Pentagon Wants to Test A Space-Based Weapon in 2023 // Patrick Tucker: Defense officials have asked for $304 million to fund research into space-based lasers and particle beams, and other new forms of missile defense next year.
Russia Racing to Complete National AI Strategy by June 15 // Samuel Bendett: That’s just one of several high-tech deadlines Putin set recently.
Acting SecDef: ‘We Won’t Do Cost-Plus-50’ // Katie Bo Williams: In his first testimony to Congress as acting Pentagon chief, Shanahan called “erroneous” the reports of the proposal to make allies pay more.
Global Business Brief // Marcus Weisgerber: Acting' Pentagon leaders deliver a rocky budget rollout; DOD warns Europe about China 5G; and more…
CYBERCOM Seeks Troops Who Can Wield Artificial Intelligence // Aaron Boyd, Nextgov: AI won’t solve the military’s shortage of cyber professionals but can act as a force multiplier to ease the strain.
Boeing Has ‘Severe Situation’ After Parts Left in Tankers, Says Top USAF Buyer // Marcus Weisgerber: Will Roper’s harsh assessment comes amid the unrelated grounding of the company’s popular 737 Max jetliner.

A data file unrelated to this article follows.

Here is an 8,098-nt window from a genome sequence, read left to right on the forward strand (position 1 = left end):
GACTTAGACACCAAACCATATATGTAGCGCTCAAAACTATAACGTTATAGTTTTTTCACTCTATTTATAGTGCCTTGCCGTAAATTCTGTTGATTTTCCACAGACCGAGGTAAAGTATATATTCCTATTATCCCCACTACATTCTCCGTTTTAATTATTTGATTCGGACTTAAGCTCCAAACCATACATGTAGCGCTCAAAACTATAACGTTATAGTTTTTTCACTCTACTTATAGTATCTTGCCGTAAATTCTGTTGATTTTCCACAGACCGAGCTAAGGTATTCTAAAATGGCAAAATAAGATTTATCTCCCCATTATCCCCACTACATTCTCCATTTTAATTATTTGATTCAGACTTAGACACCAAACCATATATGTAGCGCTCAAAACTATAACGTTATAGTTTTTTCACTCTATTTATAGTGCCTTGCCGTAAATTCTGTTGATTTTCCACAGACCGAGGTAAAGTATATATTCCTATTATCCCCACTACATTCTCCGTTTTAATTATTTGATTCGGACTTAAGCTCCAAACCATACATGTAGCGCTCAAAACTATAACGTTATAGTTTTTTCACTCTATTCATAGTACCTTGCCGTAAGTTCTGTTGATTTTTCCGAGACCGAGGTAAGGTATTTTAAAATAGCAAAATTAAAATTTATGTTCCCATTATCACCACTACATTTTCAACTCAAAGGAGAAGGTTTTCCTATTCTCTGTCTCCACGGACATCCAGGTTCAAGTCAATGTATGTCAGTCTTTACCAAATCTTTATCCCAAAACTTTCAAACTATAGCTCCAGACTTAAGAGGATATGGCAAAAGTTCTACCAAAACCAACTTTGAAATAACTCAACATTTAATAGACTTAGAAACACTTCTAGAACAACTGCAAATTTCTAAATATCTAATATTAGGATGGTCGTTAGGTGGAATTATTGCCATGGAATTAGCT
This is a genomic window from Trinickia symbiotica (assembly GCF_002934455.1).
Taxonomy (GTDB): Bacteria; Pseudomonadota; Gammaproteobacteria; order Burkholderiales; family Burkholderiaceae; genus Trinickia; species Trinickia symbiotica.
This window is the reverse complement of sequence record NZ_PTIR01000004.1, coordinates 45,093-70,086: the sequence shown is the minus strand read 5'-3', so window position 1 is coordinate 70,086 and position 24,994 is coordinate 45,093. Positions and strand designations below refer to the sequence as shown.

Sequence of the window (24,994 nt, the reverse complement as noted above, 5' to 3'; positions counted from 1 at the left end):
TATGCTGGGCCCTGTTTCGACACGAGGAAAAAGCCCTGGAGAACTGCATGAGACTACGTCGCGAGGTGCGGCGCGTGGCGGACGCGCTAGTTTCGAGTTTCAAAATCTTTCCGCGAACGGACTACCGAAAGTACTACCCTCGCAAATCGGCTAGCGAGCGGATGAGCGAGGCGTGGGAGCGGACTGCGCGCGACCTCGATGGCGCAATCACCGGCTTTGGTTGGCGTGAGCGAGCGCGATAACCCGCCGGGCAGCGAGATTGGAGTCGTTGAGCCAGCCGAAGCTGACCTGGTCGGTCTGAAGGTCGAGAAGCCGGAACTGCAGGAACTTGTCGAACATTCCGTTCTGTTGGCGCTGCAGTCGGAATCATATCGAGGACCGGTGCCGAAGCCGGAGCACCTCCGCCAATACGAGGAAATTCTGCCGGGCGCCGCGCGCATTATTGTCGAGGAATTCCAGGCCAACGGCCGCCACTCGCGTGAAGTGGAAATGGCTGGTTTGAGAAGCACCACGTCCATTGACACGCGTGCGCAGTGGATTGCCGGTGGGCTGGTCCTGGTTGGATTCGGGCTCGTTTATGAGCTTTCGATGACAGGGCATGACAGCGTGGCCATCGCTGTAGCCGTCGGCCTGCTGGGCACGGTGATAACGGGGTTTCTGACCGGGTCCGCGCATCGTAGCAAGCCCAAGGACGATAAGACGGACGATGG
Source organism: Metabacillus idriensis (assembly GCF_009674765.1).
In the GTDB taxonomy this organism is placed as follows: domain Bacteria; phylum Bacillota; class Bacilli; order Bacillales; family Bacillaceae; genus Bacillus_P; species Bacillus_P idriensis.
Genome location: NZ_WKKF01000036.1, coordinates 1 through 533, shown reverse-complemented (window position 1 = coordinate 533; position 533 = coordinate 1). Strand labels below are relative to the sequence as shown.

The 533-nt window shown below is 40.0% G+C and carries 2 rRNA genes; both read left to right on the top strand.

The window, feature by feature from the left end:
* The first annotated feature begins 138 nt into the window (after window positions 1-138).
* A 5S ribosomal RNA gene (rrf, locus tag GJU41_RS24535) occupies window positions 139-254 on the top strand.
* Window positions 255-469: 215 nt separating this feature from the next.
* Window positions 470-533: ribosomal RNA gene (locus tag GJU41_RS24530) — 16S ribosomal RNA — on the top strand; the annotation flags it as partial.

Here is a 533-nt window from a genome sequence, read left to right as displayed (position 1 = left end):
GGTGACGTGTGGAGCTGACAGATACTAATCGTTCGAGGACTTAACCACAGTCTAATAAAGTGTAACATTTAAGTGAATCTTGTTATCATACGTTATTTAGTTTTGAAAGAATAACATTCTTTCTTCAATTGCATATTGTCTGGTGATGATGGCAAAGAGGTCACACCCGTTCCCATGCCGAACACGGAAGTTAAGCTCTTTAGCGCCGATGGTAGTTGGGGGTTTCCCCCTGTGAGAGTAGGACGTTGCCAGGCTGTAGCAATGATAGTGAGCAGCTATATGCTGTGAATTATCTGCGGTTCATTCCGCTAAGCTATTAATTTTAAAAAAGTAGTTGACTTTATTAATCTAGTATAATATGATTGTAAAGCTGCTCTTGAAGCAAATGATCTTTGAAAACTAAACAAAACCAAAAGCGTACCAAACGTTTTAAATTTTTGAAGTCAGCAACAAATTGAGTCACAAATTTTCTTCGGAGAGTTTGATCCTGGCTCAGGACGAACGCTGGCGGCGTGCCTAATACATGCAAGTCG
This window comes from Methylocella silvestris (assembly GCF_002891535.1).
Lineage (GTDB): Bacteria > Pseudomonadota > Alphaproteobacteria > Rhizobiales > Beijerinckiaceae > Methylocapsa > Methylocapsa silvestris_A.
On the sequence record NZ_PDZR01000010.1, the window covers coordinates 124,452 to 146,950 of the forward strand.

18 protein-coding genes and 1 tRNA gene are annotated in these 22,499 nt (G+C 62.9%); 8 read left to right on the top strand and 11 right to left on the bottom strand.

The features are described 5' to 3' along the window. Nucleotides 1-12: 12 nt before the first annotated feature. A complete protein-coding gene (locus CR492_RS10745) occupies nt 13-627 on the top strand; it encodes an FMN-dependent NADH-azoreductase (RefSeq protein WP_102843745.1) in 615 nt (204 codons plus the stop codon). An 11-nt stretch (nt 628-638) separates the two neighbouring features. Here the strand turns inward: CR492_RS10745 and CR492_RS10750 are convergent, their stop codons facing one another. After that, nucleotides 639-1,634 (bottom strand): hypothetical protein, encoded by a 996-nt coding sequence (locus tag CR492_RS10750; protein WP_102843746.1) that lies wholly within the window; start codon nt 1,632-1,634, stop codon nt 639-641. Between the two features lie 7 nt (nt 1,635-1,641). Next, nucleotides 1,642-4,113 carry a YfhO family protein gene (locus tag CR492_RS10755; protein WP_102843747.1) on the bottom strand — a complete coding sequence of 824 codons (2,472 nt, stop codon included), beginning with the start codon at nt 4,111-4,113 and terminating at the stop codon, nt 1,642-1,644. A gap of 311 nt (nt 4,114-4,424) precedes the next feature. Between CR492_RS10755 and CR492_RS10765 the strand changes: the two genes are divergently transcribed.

Welcome to this Friday edition of The D Brief by Bradley Peniston and Ben Watson. Thanks for reading! And if you’re not subscribed, you can do that here. On this day in 1943, the U.S. Navy’s 7th Fleet was formed. Today it’s the largest forward-deployed U.S. fleet with operations spanning the Western Pacific and Indian Oceans.
In a new first, the U.S. Congress has rejected a president’s national security declaration on Thursday, 28 days after he announced the national security crisis at America’s southern border. The final tally in the Senate Thursday came in at 59 votes to 41 — so not exactly a veto-proof majority. Which means…
The move sets up President Trump’s first veto, the NYTs writes in preview of what’s likely ahead — which appears to be another House vote on March 26. And that’s not yet expected to pass the two-thirds vote threshold to override Trump’s anticipated veto. From there? “I believe the law allows us to bring it up every six months,” Sen. Chuck Schumer, D-N.Y., said, “and certainly we would intend to do that.”
Officials in Afghanistan are worried Trump’s envoy wants to become viceroy in Kabul, Hamdullah Mohib, Afghan national security adviser, said Thursday in Washington. His remarks came during a discussion about the progress of negotiations between the White House’s Afghan envoy, Zalmay Khalilzad, and the Taliban.
What’s going on here: For months, officials from Kabul have complained of being kept out of the loop in Khalilzad’s process; the Taliban, on the other hand, have steadfastly refused to recognize the legitimacy of Kabul government officials, from President Ghani down well past his NSA Mohib.